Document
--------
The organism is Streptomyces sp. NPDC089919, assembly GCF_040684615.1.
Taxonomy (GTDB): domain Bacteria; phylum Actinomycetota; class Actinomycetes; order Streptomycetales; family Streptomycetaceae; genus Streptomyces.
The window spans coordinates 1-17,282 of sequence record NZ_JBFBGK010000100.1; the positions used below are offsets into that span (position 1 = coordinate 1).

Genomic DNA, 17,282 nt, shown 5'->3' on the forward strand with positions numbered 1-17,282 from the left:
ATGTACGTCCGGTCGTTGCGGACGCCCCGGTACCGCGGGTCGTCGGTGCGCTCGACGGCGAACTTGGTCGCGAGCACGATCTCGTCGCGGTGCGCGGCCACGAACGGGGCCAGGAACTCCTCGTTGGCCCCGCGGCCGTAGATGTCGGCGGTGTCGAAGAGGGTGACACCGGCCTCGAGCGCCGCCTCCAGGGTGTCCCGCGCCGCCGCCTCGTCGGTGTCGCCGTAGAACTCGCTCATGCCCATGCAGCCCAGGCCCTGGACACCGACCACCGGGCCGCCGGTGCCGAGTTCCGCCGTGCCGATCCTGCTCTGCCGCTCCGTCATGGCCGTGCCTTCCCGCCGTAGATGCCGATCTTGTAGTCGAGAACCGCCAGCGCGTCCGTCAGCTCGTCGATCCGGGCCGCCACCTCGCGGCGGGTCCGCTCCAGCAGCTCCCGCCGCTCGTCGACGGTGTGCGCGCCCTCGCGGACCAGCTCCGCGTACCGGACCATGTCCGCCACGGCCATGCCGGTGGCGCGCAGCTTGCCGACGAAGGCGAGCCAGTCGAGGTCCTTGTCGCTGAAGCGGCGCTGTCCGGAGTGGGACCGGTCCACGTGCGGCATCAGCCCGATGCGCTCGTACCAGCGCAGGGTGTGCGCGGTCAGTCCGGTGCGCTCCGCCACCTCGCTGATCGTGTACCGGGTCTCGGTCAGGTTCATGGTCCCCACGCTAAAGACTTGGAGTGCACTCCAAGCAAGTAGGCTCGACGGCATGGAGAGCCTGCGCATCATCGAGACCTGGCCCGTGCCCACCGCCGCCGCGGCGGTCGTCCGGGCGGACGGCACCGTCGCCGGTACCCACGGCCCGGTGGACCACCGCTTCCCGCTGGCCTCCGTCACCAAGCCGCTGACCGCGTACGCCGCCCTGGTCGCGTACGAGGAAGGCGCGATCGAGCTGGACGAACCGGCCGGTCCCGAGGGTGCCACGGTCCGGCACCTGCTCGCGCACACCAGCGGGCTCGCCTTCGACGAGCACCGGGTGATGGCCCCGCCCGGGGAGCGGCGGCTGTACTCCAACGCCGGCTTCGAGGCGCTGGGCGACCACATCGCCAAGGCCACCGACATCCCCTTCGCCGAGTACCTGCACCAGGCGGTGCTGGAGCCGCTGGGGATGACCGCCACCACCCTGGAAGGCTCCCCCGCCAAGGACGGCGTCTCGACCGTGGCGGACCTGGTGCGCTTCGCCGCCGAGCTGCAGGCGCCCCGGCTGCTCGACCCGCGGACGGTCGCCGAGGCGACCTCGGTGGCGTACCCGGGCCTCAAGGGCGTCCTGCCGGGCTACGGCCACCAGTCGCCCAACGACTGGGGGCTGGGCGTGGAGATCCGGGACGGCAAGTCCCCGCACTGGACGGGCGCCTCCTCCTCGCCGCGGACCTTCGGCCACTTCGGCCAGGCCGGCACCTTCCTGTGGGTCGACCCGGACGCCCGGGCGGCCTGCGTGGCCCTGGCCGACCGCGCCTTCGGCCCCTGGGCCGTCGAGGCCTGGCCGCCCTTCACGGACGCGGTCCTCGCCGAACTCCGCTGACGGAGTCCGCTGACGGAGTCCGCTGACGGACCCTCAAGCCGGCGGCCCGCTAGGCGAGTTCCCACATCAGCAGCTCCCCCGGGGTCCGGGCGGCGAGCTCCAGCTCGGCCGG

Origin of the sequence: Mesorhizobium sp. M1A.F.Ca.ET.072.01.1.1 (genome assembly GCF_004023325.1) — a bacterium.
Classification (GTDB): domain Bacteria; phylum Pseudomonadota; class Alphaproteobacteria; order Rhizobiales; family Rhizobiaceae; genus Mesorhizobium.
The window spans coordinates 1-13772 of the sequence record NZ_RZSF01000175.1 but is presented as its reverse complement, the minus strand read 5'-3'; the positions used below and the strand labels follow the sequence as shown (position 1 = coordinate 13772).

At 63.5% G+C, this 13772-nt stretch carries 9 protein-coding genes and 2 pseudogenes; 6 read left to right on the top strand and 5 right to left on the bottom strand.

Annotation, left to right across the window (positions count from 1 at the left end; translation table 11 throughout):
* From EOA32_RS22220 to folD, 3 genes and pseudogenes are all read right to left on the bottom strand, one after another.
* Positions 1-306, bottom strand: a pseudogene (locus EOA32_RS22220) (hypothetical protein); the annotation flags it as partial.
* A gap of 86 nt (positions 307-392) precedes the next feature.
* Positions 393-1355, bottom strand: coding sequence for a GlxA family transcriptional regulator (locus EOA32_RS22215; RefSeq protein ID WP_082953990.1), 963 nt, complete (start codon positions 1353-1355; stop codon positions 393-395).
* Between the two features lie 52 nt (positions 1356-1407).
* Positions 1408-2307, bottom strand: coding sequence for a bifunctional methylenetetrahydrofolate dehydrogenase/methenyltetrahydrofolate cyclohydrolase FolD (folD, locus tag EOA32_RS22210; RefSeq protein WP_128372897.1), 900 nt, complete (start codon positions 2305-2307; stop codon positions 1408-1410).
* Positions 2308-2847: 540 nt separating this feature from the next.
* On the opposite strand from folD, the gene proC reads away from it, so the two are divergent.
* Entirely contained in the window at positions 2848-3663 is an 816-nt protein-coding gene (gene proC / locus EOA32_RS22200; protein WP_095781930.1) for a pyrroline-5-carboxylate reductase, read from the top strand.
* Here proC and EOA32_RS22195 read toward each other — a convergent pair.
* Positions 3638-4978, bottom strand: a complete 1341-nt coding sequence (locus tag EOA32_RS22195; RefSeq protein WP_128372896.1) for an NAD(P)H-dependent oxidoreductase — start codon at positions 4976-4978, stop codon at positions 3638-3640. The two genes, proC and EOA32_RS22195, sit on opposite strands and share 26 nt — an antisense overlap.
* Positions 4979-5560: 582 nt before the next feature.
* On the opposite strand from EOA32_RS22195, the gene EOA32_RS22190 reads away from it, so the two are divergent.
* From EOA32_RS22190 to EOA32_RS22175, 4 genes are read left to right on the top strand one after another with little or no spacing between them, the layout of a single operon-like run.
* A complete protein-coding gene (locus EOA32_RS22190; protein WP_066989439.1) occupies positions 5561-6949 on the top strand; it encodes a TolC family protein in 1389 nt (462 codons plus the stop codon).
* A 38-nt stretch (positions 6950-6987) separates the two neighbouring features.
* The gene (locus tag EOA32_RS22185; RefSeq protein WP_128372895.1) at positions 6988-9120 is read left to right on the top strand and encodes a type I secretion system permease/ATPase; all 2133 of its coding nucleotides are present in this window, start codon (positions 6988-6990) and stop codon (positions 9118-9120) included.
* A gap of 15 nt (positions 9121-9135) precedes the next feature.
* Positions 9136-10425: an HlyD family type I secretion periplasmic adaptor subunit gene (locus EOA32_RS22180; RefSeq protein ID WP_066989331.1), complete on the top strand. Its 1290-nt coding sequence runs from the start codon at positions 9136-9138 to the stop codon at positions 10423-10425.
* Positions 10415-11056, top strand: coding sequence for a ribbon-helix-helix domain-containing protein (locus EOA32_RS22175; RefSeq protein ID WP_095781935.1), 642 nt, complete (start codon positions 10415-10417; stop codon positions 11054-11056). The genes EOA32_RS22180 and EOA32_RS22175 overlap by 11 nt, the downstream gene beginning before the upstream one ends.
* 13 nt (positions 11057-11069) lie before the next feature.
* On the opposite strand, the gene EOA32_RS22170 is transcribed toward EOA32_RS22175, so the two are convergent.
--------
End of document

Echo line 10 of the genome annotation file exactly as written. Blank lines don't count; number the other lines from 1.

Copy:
Annotation, left to right across the window (positions count from 1 at the left end; translation table 11 throughout):